First, remote controls for heat and cooling make it easier for guests to adjust temperature so that when a room becomes too hot or cold, they don't have to get out of bed to turn down the heat or air. Voice-activated temperature control is an even more tech savvy way to enhance the guest experience.

Secondly, motorized window treatments can provide smart temperature control in addition to added convenience for guests. Roller shades can be programmed to close once a room is unoccupied, covering the windows that cause frequent heat loss and gain.

Both solutions involve upfront investments that are ultimately exceeded by energy savings.

5. Adaptive Lighting

Like temperature, lighting that can be easily adjusted improves the hotel experience and can also lead to reduced energy costs. Late at night or early in the morning, guests may desire dimmer lighting which actually requires less power. Investing in adaptive lighting, even voice-activated light dimmers, is a great way to promote tailored guest experiences and save on energy bills. To save even more energy, hoteliers can even invest in lighting that can be programmed to turn off when guests are not in the rooms.

6. Smart Toilets and Showers

Smart home technology has officially expanded into the bathroom, and the products on the market are growing in popularity among consumers. Smart toilets offer users benefits such as seat and foot warming and automatic or voice-activated flushing. Smart showers offer precision temperatures, voice-controlled water pressure, and luxurious spray features for a spa-like experience. Investing in smart bathroom technology is a bold way to impress guests and provide them with the most memorable and relaxing experiences that cutting edge smart home technology can offer.

In addition to truly aweing your guests, there are innumerable sanitary benefits to incorporating smart home technology into hotel suite bathrooms. Smart toilets not only automatically flush but also self-clean, and even self-deodorize, reducing the amount of time needed from cleaning staff to sanitize the bathroom. Additionally, smart toilets monitor overflowing. If a hotel bathroom experiences a serious overflow, multiple rooms can be damaged, costing thousands of dollars. Smart toilets virtually eliminate this scenario. Smart showers provide similar benefits; they prevent overflows and water damage, and they can additionally self-adjust to reduce water pressure when possible to save on water bills.

Integrating smart showers and toilets into hotel bathrooms is certainly one of the most expensive tech upgrade options in terms of upfront costs. However, it's still scalable; hoteliers can start by upgrading the premium suites only, test-running the cost effectiveness of the upgrade and marketing these suites as an ultra-luxurious experience. Upgrading the entire hotel with smart bathroom technology would significantly increase the value of the property - and each nightly rate - in addition to saving on water bills, power bills, and cleaning staff expenses.

7. Reliable Brands with High-Quality Products

No matter what category you choose to invest in, it is important to ensure that the upgrades involve high quality products from trustworthy brands with strong records of accountability, quality and longevity. The last thing hoteliers need is a quick fix that stops functioning almost as quickly; for switches and outlets alone, 61% of hotel guests say they notice if these items don't function well (Harris Poll, 2017). Investing in brand-name quality from the start means less money spent on replacements, less time spent re-installing or checking on product functionality, and most importantly, less chance of guests discovering and complaining about faulty technology.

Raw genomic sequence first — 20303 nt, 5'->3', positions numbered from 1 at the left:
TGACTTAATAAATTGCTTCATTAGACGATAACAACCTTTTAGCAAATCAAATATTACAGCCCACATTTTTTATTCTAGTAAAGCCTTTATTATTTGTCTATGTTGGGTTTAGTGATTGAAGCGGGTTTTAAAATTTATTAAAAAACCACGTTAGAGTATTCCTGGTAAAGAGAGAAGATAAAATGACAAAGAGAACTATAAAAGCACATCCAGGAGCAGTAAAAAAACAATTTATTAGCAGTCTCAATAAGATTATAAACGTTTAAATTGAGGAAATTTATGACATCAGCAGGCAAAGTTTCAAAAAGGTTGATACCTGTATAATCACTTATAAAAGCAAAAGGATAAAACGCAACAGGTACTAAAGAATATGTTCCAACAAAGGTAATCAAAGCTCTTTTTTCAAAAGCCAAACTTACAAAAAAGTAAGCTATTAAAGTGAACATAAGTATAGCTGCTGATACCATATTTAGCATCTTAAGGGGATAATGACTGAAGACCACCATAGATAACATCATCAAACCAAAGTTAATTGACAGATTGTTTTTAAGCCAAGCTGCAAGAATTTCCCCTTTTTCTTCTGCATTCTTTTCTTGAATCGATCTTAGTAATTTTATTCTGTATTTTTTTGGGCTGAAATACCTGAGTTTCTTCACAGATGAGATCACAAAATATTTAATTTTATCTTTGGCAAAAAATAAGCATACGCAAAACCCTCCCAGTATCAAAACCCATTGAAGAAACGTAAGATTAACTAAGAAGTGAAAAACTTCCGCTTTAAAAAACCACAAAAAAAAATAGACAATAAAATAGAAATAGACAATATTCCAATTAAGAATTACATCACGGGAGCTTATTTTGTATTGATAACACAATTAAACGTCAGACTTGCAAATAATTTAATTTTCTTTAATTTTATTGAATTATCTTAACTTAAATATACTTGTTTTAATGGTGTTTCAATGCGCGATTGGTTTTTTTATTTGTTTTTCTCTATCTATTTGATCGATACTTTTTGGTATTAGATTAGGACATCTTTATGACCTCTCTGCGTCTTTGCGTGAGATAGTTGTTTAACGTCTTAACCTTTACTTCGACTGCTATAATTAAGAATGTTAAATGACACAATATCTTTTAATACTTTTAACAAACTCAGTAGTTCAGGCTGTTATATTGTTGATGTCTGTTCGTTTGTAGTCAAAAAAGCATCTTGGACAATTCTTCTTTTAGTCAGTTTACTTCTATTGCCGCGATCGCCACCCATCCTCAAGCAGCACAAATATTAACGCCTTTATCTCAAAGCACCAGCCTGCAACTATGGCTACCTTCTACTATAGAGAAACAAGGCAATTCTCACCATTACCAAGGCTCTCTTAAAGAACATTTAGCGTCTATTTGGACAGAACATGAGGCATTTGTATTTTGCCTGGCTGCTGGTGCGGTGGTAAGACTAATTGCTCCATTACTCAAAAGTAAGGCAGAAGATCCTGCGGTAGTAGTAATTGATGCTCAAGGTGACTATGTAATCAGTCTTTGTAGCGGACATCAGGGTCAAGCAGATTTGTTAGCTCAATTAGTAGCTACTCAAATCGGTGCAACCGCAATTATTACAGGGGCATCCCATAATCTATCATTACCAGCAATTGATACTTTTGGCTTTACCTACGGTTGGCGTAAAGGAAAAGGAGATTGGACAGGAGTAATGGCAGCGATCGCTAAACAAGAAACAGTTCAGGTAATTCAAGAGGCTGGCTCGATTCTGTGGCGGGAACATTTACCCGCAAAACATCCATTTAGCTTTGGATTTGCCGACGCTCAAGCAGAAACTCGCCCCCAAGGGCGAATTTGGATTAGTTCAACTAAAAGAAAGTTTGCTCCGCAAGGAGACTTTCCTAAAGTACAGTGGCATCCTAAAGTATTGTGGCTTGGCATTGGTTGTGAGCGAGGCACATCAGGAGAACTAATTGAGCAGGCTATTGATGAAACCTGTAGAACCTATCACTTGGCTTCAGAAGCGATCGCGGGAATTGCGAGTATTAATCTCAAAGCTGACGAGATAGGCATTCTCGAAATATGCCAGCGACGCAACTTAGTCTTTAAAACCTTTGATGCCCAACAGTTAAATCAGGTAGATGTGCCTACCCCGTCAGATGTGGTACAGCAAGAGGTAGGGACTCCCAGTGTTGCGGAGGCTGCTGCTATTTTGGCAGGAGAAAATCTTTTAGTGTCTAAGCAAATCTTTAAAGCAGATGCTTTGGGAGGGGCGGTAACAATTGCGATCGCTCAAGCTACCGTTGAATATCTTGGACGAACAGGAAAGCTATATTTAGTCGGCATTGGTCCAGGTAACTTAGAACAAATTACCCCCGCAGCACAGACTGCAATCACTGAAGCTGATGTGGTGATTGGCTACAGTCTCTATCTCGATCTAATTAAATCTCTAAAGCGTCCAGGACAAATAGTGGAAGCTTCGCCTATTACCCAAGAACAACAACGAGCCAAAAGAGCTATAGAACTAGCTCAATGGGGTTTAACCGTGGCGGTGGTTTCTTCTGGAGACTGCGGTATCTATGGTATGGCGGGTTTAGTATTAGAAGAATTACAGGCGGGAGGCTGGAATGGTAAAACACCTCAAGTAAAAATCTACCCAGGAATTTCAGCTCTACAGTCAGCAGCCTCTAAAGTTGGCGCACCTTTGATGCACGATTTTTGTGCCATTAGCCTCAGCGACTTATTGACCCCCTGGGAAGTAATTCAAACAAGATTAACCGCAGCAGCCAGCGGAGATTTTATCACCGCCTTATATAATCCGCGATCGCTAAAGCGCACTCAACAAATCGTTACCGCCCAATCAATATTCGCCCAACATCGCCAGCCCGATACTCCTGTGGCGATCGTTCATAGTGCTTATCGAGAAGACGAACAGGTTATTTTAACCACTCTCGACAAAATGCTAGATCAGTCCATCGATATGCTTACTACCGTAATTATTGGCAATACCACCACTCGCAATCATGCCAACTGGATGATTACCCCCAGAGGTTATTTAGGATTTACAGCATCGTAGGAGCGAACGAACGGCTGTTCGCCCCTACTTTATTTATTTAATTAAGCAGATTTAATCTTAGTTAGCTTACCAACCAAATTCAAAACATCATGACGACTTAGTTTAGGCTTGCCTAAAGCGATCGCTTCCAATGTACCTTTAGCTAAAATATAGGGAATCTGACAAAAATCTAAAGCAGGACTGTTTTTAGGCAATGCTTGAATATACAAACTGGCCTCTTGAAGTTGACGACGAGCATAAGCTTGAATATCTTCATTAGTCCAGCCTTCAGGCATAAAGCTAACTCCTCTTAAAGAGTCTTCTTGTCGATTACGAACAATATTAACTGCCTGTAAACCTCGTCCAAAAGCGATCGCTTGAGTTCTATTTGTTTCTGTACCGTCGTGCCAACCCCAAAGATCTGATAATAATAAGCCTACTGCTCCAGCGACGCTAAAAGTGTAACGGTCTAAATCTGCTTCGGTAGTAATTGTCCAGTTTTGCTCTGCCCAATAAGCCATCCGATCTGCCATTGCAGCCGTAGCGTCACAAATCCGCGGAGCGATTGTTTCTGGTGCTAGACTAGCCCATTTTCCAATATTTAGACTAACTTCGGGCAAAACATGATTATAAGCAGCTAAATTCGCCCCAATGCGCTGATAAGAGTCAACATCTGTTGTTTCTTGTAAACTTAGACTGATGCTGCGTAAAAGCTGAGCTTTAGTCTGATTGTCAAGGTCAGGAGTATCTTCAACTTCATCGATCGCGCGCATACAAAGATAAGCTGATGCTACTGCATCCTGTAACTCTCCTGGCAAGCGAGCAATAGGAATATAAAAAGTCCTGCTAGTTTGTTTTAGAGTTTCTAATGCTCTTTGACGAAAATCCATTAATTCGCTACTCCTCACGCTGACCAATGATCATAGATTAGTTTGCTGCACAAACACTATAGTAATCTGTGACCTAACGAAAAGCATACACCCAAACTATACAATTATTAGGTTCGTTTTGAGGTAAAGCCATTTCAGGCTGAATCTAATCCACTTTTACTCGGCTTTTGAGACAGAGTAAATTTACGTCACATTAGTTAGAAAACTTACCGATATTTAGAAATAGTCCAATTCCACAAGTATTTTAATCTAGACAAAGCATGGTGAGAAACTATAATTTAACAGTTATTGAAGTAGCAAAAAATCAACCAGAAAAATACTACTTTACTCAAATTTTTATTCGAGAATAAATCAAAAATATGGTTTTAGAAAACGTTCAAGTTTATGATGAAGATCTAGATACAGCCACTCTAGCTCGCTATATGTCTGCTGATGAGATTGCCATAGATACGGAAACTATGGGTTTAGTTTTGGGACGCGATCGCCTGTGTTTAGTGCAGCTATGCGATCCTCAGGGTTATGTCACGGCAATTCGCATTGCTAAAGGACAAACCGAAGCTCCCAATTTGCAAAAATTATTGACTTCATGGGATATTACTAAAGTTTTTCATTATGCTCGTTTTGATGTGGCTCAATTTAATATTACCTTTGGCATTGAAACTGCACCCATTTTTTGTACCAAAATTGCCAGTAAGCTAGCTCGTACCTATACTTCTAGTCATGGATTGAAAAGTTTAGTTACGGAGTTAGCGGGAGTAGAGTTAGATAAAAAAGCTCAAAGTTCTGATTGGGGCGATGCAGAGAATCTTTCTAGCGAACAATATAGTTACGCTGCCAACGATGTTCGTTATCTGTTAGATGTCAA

For hotels with smart products that collect guests' personal information or user data, security is an important concern for executives as well. Third party agencies can protect against information leaks or alleged misuse. Trust and a history of accountability are particularly important when hiring these agencies.

To find the ideal brand partners, hotel executives should interview multiple vendors for each category. It is also important to avoid "vendor lock" and make sure contracts are crystal clear on expectations, responsibilities, and partnership duration.

Integrating technology upgrades into a hotel can be a large investment upfront, but the long-term cost savings make it lucrative and profitable. Also, the benefits to guests can help hotels stand out in an increasingly competitive hospitality space. Charging, check-in, temperature, lighting, and smart bathrooms are great places to start investing in reliable brand partners to create a fully integrated, accommodating hotel experience for guests that yields even greater profits.

Ms. Snyder Nancy Snyder is the Senior Manager of Hospitality Sales at Legrand North America. She leads market development activities, and grows the sales of electrical products, lighting controls and room management systems in North America by establishing executive level relationships with large hotel chains, as well as the largest developers and owners of hotel properties. Ms. Snyder began engaging with the hospitality market in the textile and furniture industries and in her previous role with the adorne collection by Legrand. With expertise and Upscale Hospitality segments, she is an accomplished sales leader and has a demonstrated history of success in providing solutions to the hospitality industry as well as architectural and design industry. Nancy Snyder can be contacted at 978-807-0515 or Extended Biography retains the copyright to the articles published in the Hotel Business Review. Articles cannot be republished without prior written consent by